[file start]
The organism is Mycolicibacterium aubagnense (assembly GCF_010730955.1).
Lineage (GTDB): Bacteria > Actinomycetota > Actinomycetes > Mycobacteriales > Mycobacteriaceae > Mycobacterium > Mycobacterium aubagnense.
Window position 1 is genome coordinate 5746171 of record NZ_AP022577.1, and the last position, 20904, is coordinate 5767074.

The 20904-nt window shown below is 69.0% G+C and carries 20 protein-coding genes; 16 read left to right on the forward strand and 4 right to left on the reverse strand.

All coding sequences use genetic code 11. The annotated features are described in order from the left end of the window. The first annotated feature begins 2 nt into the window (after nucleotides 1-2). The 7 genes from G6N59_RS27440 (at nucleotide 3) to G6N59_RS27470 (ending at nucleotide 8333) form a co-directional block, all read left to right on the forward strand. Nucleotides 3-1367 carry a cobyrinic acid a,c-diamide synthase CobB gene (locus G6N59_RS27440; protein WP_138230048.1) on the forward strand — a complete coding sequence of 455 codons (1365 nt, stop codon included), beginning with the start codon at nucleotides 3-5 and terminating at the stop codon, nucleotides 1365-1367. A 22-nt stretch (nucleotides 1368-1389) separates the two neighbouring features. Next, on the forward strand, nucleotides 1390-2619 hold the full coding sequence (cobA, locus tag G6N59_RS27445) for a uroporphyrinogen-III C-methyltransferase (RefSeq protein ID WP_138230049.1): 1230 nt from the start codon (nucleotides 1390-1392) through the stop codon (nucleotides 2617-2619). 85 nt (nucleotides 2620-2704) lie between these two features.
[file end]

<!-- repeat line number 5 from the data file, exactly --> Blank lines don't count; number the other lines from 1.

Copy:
All coding sequences use genetic code 11. The annotated features are described in order from the left end of the window. The first annotated feature begins 2 nt into the window (after nucleotides 1-2). The 7 genes from G6N59_RS27440 (at nucleotide 3) to G6N59_RS27470 (ending at nucleotide 8333) form a co-directional block, all read left to right on the forward strand. Nucleotides 3-1367 carry a cobyrinic acid a,c-diamide synthase CobB gene (locus G6N59_RS27440; protein WP_138230048.1) on the forward strand — a complete coding sequence of 455 codons (1365 nt, stop codon included), beginning with the start codon at nucleotides 3-5 and terminating at the stop codon, nucleotides 1365-1367. A 22-nt stretch (nucleotides 1368-1389) separates the two neighbouring features. Next, on the forward strand, nucleotides 1390-2619 hold the full coding sequence (cobA, locus tag G6N59_RS27445) for a uroporphyrinogen-III C-methyltransferase (RefSeq protein ID WP_138230049.1): 1230 nt from the start codon (nucleotides 1390-1392) through the stop codon (nucleotides 2617-2619). 85 nt (nucleotides 2620-2704) lie between these two features.